The Exchange has not solicited, and does not intend to solicit, comments on this proposed rule change. The Exchange has not received any unsolicited written comments from members or other interested parties.

III. Date of Effectiveness of the Proposed Rule Change and Timing for Commission Action

Within 45 days of the publication date of this notice or within such longer period (1) as the Commission may designate up to 45 days of such date if it finds such longer period to be appropriate and publishes its reasons for so finding or (2) as to which the self-regulatory organization consents, the Commission will:

(a) By order approve or disapprove such Proposed Rule Change; or

(b) institute proceedings to determine whether the Proposed Rule Change should be disapproved.

IV. Solicitation of Comments

Interested persons are invited to submit written data, views, and arguments concerning the foregoing, including whether the proposed rule change is consistent with the Act. Comments may be submitted by any of the following methods:

Electronic Comments

Paper Comments

  • Send paper comments in triplicate to Elizabeth M. Murphy, Secretary, Securities and Exchange Commission, 100 F Street NE., Washington, DC 20549-1090.

All submissions should refer to File Number SR-ISE-2013-15. This file number should be included on the subject line if email is used. To help the Commission process and review your comments more efficiently, please use only one method. The Commission will post all comments on the Commission's Internet Web site (http://www.sec.gov/​rules/​sro.shtml). Copies of the submission, all subsequent amendments, all written statements with respect to the proposed rule change that are filed with the Commission, and all written communications relating to the proposed rule change between the Commission and any person, other than those that may be withheld from the public in accordance with the provisions of 5 U.S.C. 552, will be available for Web site viewing and printing in the Commission's Public Reference Room, 100 F Street NE., Washington, DC 20549, on official business days between the hours of 10:00 a.m. and 3:00 p.m. Copies of the filing also will be available for inspection and copying at the principal office of the Exchange. All comments received will be posted without change; the Commission does not edit personal identifying information from submissions. You should submit only information that you wish to make available publicly. All submissions should refer to File Number SR-ISE-2013-15 and should be submitted on or before April 4, 2013.

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For the Commission, by the Division of Trading and Markets, pursuant to delegated authority.[15]

Kevin M. O'Neill,

Deputy Secretary.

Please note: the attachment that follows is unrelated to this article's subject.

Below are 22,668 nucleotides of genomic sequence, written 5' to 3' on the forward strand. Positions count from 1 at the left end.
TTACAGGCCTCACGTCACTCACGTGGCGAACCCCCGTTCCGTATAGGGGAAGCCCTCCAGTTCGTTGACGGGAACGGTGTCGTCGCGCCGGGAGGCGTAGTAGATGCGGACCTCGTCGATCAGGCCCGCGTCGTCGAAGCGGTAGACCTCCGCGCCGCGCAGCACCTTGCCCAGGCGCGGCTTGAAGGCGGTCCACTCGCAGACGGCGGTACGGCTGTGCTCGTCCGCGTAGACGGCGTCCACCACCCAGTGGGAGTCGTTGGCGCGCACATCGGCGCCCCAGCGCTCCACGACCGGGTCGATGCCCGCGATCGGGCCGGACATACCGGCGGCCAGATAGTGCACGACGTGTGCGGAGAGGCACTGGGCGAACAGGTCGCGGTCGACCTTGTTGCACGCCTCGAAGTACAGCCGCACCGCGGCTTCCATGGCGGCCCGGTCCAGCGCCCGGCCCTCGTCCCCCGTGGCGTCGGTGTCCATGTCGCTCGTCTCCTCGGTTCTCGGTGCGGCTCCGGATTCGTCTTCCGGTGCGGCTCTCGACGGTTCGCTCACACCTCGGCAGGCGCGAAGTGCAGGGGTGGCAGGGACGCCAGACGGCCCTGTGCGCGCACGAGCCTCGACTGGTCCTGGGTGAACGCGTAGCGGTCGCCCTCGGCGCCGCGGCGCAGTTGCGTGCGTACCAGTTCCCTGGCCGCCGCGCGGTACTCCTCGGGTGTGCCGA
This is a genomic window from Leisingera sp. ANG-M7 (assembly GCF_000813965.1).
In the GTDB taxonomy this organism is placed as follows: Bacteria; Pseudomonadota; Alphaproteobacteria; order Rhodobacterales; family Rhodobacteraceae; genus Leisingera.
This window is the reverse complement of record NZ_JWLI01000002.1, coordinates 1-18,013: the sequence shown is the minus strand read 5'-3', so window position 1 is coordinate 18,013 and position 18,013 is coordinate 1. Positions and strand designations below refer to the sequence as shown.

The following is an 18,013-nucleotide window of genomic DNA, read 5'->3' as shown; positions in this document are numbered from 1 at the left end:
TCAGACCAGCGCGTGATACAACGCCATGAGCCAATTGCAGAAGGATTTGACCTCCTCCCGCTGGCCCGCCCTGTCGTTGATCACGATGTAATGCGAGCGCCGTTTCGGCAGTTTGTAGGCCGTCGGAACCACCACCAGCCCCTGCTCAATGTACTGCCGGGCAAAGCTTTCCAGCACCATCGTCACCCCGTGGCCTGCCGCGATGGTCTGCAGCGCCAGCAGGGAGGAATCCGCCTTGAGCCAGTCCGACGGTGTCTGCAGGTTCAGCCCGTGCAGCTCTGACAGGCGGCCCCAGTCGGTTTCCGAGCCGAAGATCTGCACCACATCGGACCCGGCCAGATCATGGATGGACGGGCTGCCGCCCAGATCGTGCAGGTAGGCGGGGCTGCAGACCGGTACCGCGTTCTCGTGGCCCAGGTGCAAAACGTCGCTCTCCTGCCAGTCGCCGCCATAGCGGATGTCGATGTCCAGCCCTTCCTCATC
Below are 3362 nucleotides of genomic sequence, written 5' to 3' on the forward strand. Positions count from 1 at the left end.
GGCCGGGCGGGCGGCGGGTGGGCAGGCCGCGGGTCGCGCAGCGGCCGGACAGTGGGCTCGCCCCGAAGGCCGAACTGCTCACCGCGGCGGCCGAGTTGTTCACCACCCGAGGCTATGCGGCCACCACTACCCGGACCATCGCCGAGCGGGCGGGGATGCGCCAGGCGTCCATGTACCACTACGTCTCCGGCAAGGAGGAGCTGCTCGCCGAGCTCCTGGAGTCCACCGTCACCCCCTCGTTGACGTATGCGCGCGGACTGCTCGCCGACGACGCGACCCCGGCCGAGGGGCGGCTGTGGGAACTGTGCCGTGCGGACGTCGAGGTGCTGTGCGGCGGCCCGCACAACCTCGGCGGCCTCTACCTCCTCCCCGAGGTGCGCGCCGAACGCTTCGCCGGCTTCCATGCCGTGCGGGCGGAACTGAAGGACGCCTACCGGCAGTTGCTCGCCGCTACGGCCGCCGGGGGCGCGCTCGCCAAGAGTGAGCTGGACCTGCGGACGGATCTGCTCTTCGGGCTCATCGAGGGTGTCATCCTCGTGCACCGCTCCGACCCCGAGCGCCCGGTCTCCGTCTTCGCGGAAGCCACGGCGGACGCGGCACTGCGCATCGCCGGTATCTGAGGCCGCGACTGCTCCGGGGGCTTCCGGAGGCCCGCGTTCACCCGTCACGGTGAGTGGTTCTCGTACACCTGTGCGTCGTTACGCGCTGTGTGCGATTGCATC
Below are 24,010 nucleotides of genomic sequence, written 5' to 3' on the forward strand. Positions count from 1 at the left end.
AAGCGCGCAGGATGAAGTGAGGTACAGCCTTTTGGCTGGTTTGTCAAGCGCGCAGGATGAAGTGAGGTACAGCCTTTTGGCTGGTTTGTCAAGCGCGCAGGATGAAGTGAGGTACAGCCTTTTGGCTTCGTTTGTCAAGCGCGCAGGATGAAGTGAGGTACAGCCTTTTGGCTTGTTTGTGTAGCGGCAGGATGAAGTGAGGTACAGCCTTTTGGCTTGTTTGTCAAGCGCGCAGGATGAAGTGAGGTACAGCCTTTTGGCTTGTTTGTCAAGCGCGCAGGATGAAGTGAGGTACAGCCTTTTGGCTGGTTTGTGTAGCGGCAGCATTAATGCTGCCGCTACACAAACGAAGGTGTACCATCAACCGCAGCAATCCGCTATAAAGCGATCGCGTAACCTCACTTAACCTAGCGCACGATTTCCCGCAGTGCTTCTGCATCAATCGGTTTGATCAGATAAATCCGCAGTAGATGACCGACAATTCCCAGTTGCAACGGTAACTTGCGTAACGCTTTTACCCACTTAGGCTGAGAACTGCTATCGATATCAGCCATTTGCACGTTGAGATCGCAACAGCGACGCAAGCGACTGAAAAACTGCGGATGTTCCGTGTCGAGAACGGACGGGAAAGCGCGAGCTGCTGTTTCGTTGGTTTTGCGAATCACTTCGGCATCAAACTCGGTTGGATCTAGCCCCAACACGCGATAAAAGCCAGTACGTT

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Footnotes

3.  This proposed rule change also realigns certain parts of Rule 720. The rule on Catastrophic Error Procedure rule was previously found in Rule 720(d) and with the proposed realignment, this rule now appears as Rule 720(c).

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4.  Market Control consists of designated personnel in the Exchange's market control center. See ISE Rule 720(a)(3)(ii).

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5.  See Proposed Rule 720(c)(2).

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6.  See PHLX Rule 1092(e)(ii) and (f)(ii).

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7.  See Proposed Rule 720(d)(1).

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8.  See Proposed Rule 720(d)(2).

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9.  See Proposed Rule 720(d)(3).

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10.  See Proposed Rule 720(d)(4).

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11.  Another options exchange recently cited these reasons as the basis to amend its catastrophic error rule to treat customer orders differently than non-customer orders. See Securities Exchange Act Release No. 68907 (February 12, 2013), 78 FR 11705 (February 19, 2013) (SR-PHLX-2013-05).

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12.  See ISE Rule 720(b)(1).

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13.  See ISE Rule 720(b)(2).

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14.  For example, many options exchanges' priority rules treat Priority Customer orders differently and some options exchanges only accept certain types of orders from Priority Customers. Most options exchanges also charge different fees for Priority Customer orders.

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[FR Doc. 2013-05889 Filed 3-13-13; 8:45 am]

BILLING CODE 8011-01-P